I’ve got news for you: The future of practicing law will not be about cloud computing. It won’t be about tablets or offshoring or client self-help or virtual law offices. It won’t be about e-discovery, or practice management, or paperless offices. Yes, these things will certainly all happen; many are happening now, and a number of them are helping to give small firms an advantage, or at least level the playing field. But they will not be the biggest change in our industry.

I recently gave a speech on what the practice of law would look like in 2019. I chose that year for two reasons. First, it’s the year that the classic sci-fi movie Blade Runner takes place, with a younger-than-Calista-Flockhart-is-now Harrison Ford playing a cop who rides in flying cars and hunts robots that look like humans.

I’ve got news for you, guys: There won’t be any flying cars eight years from now. (Which is probably just as well, as people will insist on texting while flying.)

But the other reason I chose 2019 is because it will be the hundredth anniversary of something nearly every lawyer deals with all day every day.…

Flying car in Blade Runner

Sorry — no flying cars in eight years.

I’m talking of course about the billable hour. Most people don’t realize that this anachronism was launched at the start of the Prohibition Era by a tiny Boston firm called Hale and Dorr. It’s funny: most firms use a business model that was founded nearly a century before, yet they prattle on their websites about how “innovative” they are. (I think that word doesn’t mean what you think it means.)

But I’m convinced that it’s a dying business model. And the reason is because it focuses on selling the wrong thing. It focuses on selling time. But you can’t sell time. Time just passes. And no client in the history of the planet has ever wanted to buy time. Sure, they might even say, “Let me pay for an hour of your time.” But it’s not your time that they value. It’s what you can do for them during that time.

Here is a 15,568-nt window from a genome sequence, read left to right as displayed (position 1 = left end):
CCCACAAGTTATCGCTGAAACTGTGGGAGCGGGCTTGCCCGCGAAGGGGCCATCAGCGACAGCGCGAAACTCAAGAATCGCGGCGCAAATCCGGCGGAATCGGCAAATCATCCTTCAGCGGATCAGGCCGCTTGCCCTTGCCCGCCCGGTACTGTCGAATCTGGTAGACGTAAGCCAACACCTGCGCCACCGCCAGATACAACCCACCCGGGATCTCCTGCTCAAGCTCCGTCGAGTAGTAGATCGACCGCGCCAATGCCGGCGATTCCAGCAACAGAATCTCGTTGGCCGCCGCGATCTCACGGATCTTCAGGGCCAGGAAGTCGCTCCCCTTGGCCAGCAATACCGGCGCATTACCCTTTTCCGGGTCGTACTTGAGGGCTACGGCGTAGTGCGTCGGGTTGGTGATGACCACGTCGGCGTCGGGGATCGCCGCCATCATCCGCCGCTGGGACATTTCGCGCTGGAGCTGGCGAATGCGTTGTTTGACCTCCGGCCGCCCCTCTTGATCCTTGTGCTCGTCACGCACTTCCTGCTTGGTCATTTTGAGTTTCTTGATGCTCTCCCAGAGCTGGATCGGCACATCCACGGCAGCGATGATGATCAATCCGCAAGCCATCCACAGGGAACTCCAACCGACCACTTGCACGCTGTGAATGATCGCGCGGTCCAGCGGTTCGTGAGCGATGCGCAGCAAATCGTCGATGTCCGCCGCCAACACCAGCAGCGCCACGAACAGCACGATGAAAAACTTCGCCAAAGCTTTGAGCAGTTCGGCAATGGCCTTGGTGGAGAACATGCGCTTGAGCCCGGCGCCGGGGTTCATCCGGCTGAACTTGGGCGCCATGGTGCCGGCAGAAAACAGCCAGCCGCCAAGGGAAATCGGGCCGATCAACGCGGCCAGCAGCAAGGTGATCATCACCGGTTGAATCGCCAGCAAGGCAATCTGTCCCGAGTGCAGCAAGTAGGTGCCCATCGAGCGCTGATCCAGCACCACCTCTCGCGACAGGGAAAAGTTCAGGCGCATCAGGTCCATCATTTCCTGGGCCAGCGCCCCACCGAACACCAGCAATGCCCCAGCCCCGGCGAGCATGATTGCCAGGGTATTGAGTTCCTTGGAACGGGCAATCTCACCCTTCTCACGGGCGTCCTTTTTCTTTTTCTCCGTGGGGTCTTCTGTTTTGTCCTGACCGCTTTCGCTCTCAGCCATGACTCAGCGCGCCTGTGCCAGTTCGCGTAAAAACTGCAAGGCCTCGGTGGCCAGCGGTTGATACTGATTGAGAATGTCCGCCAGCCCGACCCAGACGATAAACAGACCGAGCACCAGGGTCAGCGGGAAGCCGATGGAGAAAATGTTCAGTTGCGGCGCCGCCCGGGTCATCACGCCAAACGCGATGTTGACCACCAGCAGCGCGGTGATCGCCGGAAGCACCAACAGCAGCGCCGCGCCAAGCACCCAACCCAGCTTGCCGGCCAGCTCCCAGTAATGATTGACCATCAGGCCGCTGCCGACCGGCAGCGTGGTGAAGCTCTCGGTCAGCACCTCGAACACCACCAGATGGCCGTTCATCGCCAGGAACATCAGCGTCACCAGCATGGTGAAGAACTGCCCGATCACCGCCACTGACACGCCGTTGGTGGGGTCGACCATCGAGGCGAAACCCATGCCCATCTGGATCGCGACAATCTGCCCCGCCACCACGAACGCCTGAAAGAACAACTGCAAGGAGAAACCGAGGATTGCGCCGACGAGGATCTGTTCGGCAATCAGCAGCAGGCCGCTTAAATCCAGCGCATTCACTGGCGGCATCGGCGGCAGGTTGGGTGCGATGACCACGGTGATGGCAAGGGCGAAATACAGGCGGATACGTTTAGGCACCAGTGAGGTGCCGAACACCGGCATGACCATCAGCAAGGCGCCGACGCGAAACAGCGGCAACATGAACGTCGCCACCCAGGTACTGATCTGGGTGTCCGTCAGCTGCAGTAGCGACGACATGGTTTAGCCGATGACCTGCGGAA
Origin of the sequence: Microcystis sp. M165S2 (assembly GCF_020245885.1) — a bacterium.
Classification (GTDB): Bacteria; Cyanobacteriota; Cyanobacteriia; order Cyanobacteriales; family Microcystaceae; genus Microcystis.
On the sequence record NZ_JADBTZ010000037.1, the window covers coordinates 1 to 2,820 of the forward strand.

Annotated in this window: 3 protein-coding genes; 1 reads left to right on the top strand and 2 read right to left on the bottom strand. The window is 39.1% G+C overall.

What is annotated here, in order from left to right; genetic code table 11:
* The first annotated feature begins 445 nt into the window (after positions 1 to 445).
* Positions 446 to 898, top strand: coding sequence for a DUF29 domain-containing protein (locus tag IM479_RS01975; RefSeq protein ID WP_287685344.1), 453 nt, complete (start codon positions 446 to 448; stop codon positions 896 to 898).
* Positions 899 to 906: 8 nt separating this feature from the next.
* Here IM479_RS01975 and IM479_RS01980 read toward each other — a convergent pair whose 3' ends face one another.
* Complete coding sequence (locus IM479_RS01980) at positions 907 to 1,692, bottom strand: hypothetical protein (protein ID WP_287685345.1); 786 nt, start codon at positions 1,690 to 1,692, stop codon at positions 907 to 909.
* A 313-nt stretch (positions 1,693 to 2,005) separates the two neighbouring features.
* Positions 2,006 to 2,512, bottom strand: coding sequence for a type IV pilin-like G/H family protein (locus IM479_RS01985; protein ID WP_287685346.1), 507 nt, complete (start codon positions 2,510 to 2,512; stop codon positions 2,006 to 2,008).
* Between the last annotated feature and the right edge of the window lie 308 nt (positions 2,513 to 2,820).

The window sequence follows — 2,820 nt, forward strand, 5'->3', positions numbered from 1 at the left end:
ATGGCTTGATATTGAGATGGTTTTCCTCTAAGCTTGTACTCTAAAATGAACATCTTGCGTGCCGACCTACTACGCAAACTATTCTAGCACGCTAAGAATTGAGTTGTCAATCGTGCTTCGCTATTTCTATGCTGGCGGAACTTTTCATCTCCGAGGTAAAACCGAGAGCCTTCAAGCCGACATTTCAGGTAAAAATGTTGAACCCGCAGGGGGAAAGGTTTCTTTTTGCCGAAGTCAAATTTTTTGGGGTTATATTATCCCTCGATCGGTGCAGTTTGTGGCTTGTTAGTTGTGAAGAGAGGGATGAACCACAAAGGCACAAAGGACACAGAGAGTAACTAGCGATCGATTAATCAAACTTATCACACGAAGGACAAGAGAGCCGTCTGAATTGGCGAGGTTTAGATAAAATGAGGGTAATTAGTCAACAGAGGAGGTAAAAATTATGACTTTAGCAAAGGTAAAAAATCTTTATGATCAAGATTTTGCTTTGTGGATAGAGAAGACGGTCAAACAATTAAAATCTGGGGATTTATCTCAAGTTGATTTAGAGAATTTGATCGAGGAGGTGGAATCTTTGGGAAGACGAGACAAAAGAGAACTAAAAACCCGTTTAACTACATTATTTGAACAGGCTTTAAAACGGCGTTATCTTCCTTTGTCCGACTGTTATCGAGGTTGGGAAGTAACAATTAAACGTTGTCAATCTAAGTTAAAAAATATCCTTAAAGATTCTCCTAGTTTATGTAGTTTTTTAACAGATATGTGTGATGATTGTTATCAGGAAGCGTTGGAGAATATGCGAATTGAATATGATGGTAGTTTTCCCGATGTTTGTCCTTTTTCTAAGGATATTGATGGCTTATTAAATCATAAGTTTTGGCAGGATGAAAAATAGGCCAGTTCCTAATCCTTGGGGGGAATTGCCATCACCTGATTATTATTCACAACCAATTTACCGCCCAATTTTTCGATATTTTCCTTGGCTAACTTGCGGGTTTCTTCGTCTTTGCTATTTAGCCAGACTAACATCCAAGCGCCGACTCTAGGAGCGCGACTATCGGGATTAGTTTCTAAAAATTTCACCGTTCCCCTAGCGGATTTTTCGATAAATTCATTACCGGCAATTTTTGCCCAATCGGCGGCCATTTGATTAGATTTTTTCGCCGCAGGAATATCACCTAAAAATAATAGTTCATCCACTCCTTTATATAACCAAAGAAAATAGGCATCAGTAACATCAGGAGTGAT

Let me put it another way: Let’s say that the solution to the biggest problem in your life was contained in a single Above the Law post. Not one of mine, of course; that’s not really my bailiwick. Maybe one of Will’s or Mark’s. What would solving that single biggest problem in your life be worth to you?

Let’s say it takes you six minutes to read this hypothetical post. (If you’re a fast reader and don’t move your lips too much, you might even have enough time to come up with a witty anonymous comment.) (Nope, you’re still moving your lips.) In other words, the post represented a point-one. Let’s say further that the post’s author billed at a comfortable $500 an hour. Is this post then worth $50. Is the solution to your biggest problem worth a single Grant?

Say the author took three hours to write the post. In other words, $1,500 of billable time. Is that the right price? Is solving your biggest problem worth a speedy new iMac?

Of course not. You see, the value of solving your problem has nothing to do with the time the lawyer spent on it. It has only to do with value the client places on zotzing his or her problem. But that’s not how our hundred-year-old business model works.

Other industries are struggling with business models that sell the wrong things. Newspapers are a dying industry, because their business model revolves around selling people actual newspapers — paper and ink. Last month, the New York Times announced its new online pricing model, which encourages people to buy more paper and ink by discounting the online offering for print subscribers. But customers don’t want paper and ink; they want information, and they want it fast.